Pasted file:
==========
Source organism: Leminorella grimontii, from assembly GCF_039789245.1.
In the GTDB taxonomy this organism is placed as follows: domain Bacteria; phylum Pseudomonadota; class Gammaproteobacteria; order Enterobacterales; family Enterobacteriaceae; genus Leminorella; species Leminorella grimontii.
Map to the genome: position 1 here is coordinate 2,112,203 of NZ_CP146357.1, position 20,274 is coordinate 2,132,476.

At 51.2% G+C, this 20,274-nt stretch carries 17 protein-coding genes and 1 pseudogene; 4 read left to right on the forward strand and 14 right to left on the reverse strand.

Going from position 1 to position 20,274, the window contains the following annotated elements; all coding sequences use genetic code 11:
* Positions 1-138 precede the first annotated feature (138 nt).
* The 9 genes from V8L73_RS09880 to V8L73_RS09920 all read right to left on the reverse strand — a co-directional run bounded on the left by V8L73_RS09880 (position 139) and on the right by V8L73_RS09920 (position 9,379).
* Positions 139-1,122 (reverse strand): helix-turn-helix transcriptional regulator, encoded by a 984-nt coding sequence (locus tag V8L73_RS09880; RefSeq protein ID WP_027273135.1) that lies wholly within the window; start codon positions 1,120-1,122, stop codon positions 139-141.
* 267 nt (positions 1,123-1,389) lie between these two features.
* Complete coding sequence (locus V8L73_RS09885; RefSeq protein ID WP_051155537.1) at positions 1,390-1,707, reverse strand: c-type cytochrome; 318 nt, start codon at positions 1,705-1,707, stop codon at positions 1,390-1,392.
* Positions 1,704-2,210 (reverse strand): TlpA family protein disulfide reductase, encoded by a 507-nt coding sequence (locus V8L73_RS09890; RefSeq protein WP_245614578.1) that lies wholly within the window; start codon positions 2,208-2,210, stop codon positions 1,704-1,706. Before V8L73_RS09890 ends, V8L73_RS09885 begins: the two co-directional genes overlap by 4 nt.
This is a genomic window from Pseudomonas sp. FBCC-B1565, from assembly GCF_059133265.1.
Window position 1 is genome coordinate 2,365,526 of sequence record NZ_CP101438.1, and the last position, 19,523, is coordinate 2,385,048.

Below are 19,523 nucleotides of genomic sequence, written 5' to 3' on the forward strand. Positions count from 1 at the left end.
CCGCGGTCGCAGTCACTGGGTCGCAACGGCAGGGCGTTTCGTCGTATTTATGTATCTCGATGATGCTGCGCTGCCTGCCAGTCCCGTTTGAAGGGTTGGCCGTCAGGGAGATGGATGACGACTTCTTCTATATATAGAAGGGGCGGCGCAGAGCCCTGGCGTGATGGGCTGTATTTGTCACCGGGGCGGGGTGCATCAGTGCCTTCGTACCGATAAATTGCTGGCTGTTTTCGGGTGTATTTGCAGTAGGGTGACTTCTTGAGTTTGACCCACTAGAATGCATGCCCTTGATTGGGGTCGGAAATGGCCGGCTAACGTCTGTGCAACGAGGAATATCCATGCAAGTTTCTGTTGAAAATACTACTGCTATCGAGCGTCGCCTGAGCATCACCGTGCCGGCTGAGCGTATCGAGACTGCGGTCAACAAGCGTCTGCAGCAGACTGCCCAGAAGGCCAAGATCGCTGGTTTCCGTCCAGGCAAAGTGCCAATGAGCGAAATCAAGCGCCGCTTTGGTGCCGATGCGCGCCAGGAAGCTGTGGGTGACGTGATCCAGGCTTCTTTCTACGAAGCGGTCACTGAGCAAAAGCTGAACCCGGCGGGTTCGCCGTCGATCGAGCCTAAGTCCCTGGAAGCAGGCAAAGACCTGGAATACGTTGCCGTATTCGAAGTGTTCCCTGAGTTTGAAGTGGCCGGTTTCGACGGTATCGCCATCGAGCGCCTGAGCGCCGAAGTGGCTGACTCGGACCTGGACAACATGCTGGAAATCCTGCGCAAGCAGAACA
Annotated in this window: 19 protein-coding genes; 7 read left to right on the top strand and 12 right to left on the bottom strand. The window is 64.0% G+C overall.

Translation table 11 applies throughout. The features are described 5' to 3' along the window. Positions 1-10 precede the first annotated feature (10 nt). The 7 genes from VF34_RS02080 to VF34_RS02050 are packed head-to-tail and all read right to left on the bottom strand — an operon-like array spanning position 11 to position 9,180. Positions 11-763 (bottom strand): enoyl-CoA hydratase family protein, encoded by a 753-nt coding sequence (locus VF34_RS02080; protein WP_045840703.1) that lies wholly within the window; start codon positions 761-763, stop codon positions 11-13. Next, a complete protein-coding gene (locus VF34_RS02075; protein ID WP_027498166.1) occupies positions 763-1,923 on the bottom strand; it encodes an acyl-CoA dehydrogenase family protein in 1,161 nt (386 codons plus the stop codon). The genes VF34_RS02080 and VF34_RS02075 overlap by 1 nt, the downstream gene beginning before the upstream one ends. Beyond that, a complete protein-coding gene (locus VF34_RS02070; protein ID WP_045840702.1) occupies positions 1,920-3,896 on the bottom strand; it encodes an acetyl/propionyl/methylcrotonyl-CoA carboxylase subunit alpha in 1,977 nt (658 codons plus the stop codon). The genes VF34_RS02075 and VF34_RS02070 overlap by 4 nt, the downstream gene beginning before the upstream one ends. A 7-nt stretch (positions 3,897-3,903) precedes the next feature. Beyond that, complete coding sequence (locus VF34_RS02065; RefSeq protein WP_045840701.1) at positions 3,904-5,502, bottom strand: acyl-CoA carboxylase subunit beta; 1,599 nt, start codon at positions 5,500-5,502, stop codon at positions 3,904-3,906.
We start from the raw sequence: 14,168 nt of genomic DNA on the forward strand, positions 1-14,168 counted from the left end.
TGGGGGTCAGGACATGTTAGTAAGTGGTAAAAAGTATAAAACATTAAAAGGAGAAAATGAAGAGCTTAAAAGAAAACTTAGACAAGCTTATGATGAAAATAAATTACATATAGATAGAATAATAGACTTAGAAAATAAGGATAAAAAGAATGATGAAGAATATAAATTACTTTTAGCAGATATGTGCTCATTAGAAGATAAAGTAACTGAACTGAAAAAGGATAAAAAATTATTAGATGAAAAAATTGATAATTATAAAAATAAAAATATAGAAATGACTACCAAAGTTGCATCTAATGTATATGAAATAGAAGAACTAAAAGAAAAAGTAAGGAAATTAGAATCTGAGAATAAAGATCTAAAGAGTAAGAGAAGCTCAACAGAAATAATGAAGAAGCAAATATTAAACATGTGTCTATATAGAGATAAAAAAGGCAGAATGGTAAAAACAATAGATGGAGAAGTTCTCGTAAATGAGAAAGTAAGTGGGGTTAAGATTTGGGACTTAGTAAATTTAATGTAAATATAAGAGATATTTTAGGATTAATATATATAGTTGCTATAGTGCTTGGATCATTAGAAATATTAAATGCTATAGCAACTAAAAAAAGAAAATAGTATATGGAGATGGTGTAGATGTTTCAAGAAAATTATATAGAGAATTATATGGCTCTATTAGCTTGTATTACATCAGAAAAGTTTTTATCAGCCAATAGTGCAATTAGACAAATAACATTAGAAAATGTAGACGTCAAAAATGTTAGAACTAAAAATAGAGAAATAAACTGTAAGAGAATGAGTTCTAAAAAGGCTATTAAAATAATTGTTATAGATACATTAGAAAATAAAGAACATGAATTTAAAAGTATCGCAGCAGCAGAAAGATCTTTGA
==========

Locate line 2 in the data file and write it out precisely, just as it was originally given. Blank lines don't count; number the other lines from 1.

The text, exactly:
In the GTDB taxonomy this organism is placed as follows: domain Bacteria; phylum Pseudomonadota; class Gammaproteobacteria; order Enterobacterales; family Enterobacteriaceae; genus Leminorella; species Leminorella grimontii.